Damon Lindelof's secret timing behind quitting Twitter

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When Damon Lindelof quit Twitter last October, the Lost and Star Trek writer-producer fans and haters had plenty of questions: Why did he leave? Was he feeling bullied? Is he coming back? And why did his last tweet end in mid-sentence?

At the Television Critics Association press tour in Pasadena on Thursday, Lindelof revealed the secret timing behind his exit strategy, and then gave us some behind-the-scenes backstory.

Lindelof was on hand to promote his new HBO series The Leftovers, which is based on the novel by Tom Perrotta about what happens to a small town after 2 percent of the planet’s population abruptly vanishes (details here). The event is called The Departure and many assume The Rapture has occurred.

“Twitter was something I enjoyed immensely,” Lindelof told the critics. “I just felt like it was a good opportunity to dive into and focus on the show.”

Then he revealed this:

“The date I left Twitter did correspond with the date of The Departure. That felt appropriately pretentious.”

And so it was the same date! Lindelof’s last tweet was on Oct. 14, same as The Departure date in the novel. The final tweet: “After much thought and deliberation, I’ve decided t.”

After the panel, Lindelof provided us with some more details: “I was sitting around with [The Leftovers] writers, it was our first week of working together. And I was in a place of feeling like Twitter was really consuming me in an unhealthy way. And Breaking Bad was ending and I was just saying, ‘I just kind of need to quit, I just need to quit, I just need to stop.’ As writers’ rooms often do, everybody starting pitching the best and most dramatic way to do this — if I was going to leave, I was going to have to do it in an incredible fashion. And somebody said, ‘Oct. 14 is in two days! You should just quit and then your last tweet you should cut it off right in the middle so it seems very abrupt. And then don’t tell anybody but later on it will become apparent.'”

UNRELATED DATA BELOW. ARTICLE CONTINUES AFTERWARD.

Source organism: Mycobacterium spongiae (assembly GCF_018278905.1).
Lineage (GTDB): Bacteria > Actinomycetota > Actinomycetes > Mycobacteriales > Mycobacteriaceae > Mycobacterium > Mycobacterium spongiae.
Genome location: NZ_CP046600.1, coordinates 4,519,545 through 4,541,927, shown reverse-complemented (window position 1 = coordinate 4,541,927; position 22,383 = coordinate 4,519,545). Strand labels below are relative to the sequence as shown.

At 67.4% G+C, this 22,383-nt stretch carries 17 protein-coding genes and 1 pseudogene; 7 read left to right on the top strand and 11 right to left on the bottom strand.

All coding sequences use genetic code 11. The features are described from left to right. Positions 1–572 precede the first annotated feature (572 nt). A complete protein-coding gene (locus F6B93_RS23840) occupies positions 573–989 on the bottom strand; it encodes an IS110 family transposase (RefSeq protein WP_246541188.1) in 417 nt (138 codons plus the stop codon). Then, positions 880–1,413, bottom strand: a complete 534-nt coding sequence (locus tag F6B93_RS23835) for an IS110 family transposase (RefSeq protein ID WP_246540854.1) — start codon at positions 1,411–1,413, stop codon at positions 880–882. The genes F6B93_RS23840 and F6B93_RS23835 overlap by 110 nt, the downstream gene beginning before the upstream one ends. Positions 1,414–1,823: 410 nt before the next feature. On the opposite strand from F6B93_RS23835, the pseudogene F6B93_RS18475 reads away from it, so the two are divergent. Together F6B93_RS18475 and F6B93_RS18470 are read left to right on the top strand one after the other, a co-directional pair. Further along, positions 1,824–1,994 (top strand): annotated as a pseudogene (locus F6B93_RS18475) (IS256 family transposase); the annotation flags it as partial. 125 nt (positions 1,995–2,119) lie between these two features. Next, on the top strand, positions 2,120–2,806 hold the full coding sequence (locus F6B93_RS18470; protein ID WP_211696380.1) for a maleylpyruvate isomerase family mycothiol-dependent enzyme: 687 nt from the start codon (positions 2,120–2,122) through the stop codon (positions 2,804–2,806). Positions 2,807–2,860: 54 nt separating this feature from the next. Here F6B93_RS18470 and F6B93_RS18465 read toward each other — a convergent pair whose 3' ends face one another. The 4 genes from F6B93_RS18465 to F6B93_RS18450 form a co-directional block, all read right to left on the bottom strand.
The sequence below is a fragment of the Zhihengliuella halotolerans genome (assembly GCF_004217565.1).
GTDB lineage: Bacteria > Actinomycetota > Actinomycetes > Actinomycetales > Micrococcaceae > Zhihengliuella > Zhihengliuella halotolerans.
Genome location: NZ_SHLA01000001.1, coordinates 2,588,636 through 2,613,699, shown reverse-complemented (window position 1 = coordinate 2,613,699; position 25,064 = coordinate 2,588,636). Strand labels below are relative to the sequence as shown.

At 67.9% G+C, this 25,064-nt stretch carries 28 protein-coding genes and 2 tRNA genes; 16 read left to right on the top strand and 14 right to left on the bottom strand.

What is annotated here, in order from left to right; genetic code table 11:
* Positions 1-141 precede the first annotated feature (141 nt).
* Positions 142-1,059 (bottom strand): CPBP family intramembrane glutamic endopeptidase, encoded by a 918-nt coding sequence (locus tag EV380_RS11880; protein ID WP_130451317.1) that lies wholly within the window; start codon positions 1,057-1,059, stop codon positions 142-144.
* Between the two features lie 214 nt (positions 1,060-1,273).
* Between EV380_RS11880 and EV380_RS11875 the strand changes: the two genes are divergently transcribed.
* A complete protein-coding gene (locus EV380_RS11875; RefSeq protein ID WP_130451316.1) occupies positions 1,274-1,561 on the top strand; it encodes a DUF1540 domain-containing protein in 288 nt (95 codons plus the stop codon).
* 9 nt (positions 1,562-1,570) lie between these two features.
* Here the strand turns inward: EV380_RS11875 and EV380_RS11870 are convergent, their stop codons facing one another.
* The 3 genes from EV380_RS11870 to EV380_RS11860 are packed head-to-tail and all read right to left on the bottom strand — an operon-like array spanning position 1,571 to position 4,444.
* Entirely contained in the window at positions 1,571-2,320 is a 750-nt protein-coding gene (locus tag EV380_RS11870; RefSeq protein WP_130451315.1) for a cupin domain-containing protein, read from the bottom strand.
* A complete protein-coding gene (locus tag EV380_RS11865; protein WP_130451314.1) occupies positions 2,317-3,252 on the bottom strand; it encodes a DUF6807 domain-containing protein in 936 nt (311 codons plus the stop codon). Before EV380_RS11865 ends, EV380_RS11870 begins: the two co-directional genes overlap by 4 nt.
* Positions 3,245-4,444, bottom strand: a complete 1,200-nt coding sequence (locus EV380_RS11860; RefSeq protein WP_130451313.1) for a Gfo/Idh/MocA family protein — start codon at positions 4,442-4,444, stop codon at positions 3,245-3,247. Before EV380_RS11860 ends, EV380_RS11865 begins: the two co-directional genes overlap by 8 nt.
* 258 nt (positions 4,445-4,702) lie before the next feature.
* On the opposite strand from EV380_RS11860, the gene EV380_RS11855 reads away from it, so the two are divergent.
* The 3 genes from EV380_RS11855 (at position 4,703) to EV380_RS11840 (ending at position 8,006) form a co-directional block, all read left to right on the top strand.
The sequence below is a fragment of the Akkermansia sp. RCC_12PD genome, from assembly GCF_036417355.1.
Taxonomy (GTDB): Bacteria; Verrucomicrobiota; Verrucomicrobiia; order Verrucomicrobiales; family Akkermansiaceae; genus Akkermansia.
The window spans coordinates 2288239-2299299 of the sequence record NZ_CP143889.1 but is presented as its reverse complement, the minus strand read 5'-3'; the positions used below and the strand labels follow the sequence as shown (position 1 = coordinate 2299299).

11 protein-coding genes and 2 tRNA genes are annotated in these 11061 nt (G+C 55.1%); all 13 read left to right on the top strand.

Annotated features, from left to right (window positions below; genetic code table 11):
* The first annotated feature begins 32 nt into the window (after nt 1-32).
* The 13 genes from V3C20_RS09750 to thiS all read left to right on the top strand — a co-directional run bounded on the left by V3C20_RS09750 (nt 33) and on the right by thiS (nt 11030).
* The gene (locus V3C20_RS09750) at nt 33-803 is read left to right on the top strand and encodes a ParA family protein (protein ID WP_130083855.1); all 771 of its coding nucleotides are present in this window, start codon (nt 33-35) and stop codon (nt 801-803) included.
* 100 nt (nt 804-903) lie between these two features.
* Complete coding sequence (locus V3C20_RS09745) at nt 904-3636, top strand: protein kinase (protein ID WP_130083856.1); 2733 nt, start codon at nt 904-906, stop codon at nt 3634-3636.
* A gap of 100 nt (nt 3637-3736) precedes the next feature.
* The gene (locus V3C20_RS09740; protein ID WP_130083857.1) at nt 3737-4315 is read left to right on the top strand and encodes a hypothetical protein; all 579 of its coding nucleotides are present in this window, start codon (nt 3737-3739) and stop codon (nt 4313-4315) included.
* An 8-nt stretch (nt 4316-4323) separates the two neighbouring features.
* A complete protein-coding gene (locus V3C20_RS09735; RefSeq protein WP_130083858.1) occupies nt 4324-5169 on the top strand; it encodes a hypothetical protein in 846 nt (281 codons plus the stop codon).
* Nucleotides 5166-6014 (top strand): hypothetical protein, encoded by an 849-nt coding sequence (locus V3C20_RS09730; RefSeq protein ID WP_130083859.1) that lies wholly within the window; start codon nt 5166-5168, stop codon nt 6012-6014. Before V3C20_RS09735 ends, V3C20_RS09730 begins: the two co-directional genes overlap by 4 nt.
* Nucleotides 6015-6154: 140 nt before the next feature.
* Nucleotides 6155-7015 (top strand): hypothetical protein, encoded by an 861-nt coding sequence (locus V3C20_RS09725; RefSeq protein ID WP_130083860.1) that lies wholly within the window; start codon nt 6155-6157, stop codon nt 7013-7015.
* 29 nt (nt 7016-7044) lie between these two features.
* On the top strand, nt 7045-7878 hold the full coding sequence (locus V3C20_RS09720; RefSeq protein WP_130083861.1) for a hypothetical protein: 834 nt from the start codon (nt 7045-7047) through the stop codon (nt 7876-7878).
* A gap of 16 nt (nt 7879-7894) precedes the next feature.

“That said, me leaving Twitter was not a marketing stunt for the benefit of The Leftovers it was just a happy accident. I have no intention of coming back.”

Asked if anybody realized the significance of the date, Lindelof replied:  “If anybody picked up on it, I don’t know — because I’m not on Twitter.”

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For fans of The Leftovers novel wondering if the series will have the same ending, Lindelof told us after the panel, “I don’t want to say whether we’re going to do that ending … but the ending of the book is not the ending of the series. We’ll be moving past the ending of the book fairly quickly. The series extends beyond the ending of Tom’s book.”


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